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Birsa Munda

Birsa Munda (1875-1901)

Birsa Munda (also known to his followers as Birsa Bhagwan) was born at Bamba in a suburb of Ranchi (Bihar) on 15 November 1875. He followed the footsteps of his brother by professing Christianity. Later at Bandgaon he was initiated into Vaishnavism. He gave up meat, worshipped the tulsi plant, wore the sacred thread and a dhoti dyed in turmeric like a typical Vaishnavite. Eventually he reverted to the religion of his ancestors, starting a new tribal revivalistic religious cult known as the ‘Birsait’ cult which laid stress on prayers, faith in God and His Messenger on earth, observance of a code of conduct, abstention from drinks and sacrifices and so on.

Birsa had his lower primary schooling at a German Mission School at Burjee. No sooner had he completed the upper primary stage than he got associated with the Sardar Movement.
Till 1895 Birsa was a religious reformer and an agitator for the raiyat’s forest and other rights, but eventually he aimed at the political emancipation of the Munda area as well. That is why he recruited volunteers to fight the British Government. His was not an all-India movement, but it shared with the national freedom struggle ‘its anti-British Credo’, a hatred towards European officials and Christian missionaries. Even though the first phase of his movement was not very serious, he suffered rigorous imprisonment for two year in the Hazaribagh jail.
On his release he organised several meetings, declaring that the Mundas should put an end to the kingdom of demons (the British). After intensive preparations the Birsaites made a desperate bid to overthrow the British raj, burning and killing European officials and missionaries in Singhbum and Ranchi. During the Revolt of 1899-1900 Birsa emerged as the supreme leader of the Mundas. After several encounters with the police, however, he was captured in February 1901, but in course of his trial he died of cholera.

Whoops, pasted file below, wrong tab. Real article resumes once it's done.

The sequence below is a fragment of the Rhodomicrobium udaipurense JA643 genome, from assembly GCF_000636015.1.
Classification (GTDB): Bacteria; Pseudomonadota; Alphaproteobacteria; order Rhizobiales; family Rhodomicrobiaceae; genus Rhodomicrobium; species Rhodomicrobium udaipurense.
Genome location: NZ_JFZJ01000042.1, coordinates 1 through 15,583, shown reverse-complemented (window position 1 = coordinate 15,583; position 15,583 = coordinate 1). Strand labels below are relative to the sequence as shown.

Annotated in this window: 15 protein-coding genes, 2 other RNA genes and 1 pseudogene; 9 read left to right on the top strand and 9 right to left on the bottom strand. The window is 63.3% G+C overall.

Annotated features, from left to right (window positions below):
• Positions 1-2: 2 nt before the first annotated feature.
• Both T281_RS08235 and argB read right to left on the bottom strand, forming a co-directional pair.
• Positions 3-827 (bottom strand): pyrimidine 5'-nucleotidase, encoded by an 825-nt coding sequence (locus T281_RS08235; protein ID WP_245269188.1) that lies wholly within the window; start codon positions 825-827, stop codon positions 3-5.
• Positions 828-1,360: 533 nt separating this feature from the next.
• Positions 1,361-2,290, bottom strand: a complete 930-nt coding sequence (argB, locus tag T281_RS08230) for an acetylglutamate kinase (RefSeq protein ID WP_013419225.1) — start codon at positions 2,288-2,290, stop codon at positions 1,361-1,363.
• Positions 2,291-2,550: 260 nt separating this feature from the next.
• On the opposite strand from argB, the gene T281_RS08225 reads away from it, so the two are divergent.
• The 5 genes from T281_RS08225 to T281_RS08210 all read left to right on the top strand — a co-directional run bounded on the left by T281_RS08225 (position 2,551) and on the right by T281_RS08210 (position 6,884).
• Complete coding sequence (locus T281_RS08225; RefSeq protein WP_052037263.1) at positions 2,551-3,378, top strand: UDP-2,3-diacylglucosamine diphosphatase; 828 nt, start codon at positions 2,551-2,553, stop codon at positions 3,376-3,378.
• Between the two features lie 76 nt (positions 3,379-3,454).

Birsa thought that the Mundas were the real proprietors of the soil and as such they could not tolerate any middlemen. He impressed upon his followers that he was a messenger of God, and his followers identified him with the Sun God, a healer and a miracle-worker. As a socio-religious preacher, he attacked the bongas, the priesthood, the sokhas and others, and aimed at reviving the golden age of the Mundas.
Birsa occupies a distinguished position as a great protagonist of tribal rights, a great patriot, and a martyr in the long succession of heroes of the Chota Nagpur plateau like Buddhu Bhagat of the Kol Insurrection of 1831-32 and Ganga Narain of the Bhumij Revolt of 1832-33. He followers formed themselves into a sect, worshiping him as a symbol of the aspiration of the people. Undoubtedly he contributed a good deed to the growing consciousness among the tribmen of Chota Nagpur; many later socio-religious movements of this area bore a close resemblance to his movement in items like the observance. Thursday as a day of rest and purification, ceremonious faith in prayers, attack on magic, spirit etc.


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